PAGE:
Wednesday, March 18, 2015

Poetry and Phineas and Ferb #EngChat

"Poetry Stinks"

That's how I start my Poetry unit with my Freshmen. I know that there are many students that have a nasty view of all poetry. I feel that it is easy to just embrace it and see where it goes. I spend the first half of class asking kids why they do not like poetry and I will agree with them. There are some kids that are poetry fans and I will push back or encourage them to convince me that poetry is important.

After the first half of class, I ask the kids if we can just discuss music instead of doing the poetry unit. Kids tend to get very excited about this and shout out tons of suggestions. I say I've got some options I'd like to play for them. I like to start with "Keep Ya Head Up" or "Changes" by Tupac. I love these songs for their messages and I think they are very poetic. From there, I will play something else that is pretty popular. Taylor Swift or Katy Perry work pretty well. After a few songs, a student will always say that music is poetry.

I will then push those students to prove to me that songs are poetry because that statement is ridiculous. The students proceed to look up the definition of poetry and argue about different songs and whether they meet the criteria established by the definition the agreed. It is a fun debate where students spend time trying to convince me that music is poetry and it always ends with me asking them if they like music, how can they claim to hate poetry? It's a fun moment where the kids really need to think about what they think they know about poetry and how it is ok for them to explore the concept a but more. One student said that music is art and so poetry is art. It is awesome moments like that that make teaching amazing.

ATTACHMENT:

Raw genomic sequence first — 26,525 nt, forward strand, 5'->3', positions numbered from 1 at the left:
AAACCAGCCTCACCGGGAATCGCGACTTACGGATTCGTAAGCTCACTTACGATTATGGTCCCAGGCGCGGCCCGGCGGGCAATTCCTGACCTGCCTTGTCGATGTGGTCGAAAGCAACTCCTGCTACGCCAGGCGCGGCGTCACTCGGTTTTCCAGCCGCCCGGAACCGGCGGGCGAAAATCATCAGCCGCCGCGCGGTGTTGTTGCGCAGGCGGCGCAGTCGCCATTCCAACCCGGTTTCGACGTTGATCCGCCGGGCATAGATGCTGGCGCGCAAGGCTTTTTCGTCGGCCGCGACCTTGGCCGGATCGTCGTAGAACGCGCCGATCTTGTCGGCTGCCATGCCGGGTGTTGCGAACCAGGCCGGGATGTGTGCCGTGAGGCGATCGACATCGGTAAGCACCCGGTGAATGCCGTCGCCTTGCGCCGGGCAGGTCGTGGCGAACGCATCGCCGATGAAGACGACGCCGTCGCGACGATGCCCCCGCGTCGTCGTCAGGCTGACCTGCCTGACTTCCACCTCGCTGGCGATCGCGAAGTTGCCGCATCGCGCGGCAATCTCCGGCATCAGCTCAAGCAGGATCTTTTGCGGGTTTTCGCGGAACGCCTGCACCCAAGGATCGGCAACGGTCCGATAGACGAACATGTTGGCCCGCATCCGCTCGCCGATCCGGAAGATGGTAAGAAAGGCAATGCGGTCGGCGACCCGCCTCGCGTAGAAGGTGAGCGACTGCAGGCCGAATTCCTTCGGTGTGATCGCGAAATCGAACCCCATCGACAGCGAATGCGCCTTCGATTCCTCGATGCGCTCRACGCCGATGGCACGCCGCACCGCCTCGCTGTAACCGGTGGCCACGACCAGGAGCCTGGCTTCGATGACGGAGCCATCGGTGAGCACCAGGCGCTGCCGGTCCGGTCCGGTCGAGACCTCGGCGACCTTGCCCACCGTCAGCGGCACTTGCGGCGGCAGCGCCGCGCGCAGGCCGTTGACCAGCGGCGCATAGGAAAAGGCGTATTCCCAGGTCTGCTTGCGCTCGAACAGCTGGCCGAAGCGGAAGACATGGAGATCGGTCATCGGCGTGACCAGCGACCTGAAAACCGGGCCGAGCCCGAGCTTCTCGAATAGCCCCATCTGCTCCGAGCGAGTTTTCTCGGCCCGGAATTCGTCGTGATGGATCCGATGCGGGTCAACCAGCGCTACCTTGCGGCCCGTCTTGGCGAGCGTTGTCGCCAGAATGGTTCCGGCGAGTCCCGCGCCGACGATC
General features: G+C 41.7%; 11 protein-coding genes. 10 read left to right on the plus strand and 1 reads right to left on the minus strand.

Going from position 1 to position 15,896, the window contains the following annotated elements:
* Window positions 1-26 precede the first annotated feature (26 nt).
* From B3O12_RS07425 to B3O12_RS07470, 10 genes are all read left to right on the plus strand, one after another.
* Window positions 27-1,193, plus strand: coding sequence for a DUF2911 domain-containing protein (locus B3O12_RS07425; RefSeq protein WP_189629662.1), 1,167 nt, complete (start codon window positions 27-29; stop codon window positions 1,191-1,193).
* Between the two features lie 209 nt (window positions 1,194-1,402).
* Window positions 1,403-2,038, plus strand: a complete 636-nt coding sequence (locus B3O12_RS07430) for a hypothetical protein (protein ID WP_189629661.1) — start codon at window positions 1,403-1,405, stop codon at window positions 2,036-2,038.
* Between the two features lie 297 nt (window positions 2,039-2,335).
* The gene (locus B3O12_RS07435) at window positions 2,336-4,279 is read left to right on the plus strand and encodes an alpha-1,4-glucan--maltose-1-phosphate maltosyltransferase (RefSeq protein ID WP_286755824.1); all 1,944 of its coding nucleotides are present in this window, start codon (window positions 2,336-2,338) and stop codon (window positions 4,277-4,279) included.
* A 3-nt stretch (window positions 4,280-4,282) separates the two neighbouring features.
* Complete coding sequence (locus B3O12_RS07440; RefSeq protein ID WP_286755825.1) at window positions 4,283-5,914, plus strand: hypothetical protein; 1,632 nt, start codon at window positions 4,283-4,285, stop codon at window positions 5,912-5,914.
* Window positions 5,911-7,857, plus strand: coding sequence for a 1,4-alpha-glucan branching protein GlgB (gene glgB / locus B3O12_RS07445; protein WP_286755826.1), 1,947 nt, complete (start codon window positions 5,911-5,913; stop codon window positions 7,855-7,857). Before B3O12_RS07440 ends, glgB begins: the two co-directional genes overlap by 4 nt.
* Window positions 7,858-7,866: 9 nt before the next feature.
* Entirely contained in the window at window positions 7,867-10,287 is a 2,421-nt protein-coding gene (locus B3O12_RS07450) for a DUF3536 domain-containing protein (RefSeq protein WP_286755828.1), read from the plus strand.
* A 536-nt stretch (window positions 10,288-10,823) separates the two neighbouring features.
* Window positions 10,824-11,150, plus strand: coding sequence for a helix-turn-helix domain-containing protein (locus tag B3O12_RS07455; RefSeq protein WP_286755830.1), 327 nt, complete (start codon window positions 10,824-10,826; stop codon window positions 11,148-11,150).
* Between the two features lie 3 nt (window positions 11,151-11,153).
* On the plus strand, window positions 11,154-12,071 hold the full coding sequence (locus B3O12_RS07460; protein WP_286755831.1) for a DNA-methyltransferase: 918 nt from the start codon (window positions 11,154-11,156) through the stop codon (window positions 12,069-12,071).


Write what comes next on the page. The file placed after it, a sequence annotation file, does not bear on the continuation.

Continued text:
As for Phinea and Ferb, I start each class in the poetry unit with a song and we look at the lyrics and discuss the poetic elements found in them. I will let kids select songs and we can look at them as well. For one class, I thought I would post the theme to Phineas and Ferb and play the song for the kids and have them annotate it on the Smartboard.

I snapped this photo and tweeted it out to share what was going on in class that day and I decided to tag the creators in the tweet. I was blown away when they both responded. Here is a response from Dan Povenmire pointing out the rhyme scheme for the first stanza. 

It was so excited to see the response that I immediately screen-captured the response and added it to my SMART amp page so the other classes could see it while we worked on the theme song. The other fun part of using the theme song was that students knew the song and could sing along and try to identify the exact and slant rhymes. It is a fun way to start a class and dive in to more traditional poetry. 

It is so important to keep all type of writing interesting and accessible to students. Playing the Devil's Advocate at the start of the poetry unit and using modern music to spur student interest in poetry is just part of the average teacher's day lesson planning. Feel free to borrow and tweak this for your classroom. Any suggestions you might have for teaching poetry is always appreciated.  


Here I am singing the Phineas and Ferb theme song at ISTE.

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